Monday, August 05, 2019

Northern Triangulation

Bernie Sanders observed at a recent Democratic debate that “We’ve got to ask ourselves...why are people walking 2,000 miles to a strange country where they don’t know the language?” Given that many of the indigenous people in parts of Guatemala struggle a bit with Spanish, they may not actually have to travel all that far before they start to experience communications difficulties. Yet the question is valid. Why indeed? I can imagine the sort of answer that Bernie has formulated in his own head. And the kind that he will expect his voters to come up with. These will, I suspect, be overly-informed by first world biases that beset both Left and Right in the US. Just hearing the question asked this way sets off my own shithole country dog whistle alarm. Google ‘Northern Triangle’ and see what you get. When I did it this morning the top item was titled ‘Central America’s violent Northern Triangle’. The term’s Wikipedia entry does at least explain that it is was originally formulated to frame discussion of economic interactions between these three nations, before finally moving on to the rate of intentional homicides in these parts. Intriguingly, this is also a way of looking at the northern part of the isthmus without considering Belize. Aside from the economic ties there are other ways in which this omission is instructive. Belize is a lot smaller, yet relatively more violent these days than the other three. Despite this, it is almost never mentioned in the context of factors driving Central American migration to the US. Now Google the top 100 news items on Guatemala and then do the same for Belize, before scoring them as positive, negative and neutral. I am sure you will surely start to perceive the signs of media bias even within this rather limited sample. President Trump did a safe third party deal with Guatemala supposedly in order to reduce the number of asylum seekers from El Salvador and Honduras yet Guatemala itself, (rather slightly) the least violent of the three countries, regularly sends more migrants north than its neighbours. Many of the Guatemalan migrants being detained right now at the Mexico-US border appear to hail from rural areas with a pronounced indigenous majority. The assumption in the external media is that these less-developed areas of the country must by definition be the ones with the greatest prevalence of the traditional litany of problems, the highest concentration of ‘appalling conditions’, as AOC puts it. They must also be the ones where discrimination is felt most severely. These assumptions are rarely if ever examined properly.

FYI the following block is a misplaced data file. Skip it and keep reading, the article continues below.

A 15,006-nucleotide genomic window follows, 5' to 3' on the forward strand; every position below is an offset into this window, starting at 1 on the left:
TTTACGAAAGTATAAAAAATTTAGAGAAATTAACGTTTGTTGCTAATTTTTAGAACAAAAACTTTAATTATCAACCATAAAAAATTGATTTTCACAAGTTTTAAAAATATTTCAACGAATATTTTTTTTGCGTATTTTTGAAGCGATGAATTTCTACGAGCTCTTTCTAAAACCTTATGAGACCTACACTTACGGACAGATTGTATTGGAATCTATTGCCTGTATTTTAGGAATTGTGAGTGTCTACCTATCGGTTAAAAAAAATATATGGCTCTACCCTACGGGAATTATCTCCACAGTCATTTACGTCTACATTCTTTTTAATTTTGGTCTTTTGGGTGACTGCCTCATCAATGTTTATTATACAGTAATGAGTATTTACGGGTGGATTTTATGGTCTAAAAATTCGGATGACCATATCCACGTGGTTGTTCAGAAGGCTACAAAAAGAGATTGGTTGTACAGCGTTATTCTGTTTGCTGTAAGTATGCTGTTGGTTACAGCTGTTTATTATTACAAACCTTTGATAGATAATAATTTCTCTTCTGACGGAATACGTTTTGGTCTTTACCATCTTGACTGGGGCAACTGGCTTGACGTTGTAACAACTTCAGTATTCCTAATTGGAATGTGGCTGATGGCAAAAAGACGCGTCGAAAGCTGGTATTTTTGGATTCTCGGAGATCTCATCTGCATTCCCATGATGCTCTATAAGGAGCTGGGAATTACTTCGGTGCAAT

In Guatemala the intentional homicide problem has tended to be highly localised — concentrated in specific micro-geographies — which have been used in effect to tar the entire the country with the same brush. (As if one could only ever talk about Italy in terms of the conditions prevalent just south of Naples.) Many of Guatemala’s rural departments with significant indigenous majorities have murder rates more comparable with Guildford, Surrey than New Orleans, Louisiana. Gang-related crime is also largely absent there. So to provide an answer to Bernie’s question that takes more than a moment’s reflection, one may have to look at both environmental and demographic factors more closely. One is also going to have to set aside first world conditioning which would otherwise project certain prejudices back onto this problem. For many of the underlying causes may not quite suit the standard progressive discourse.

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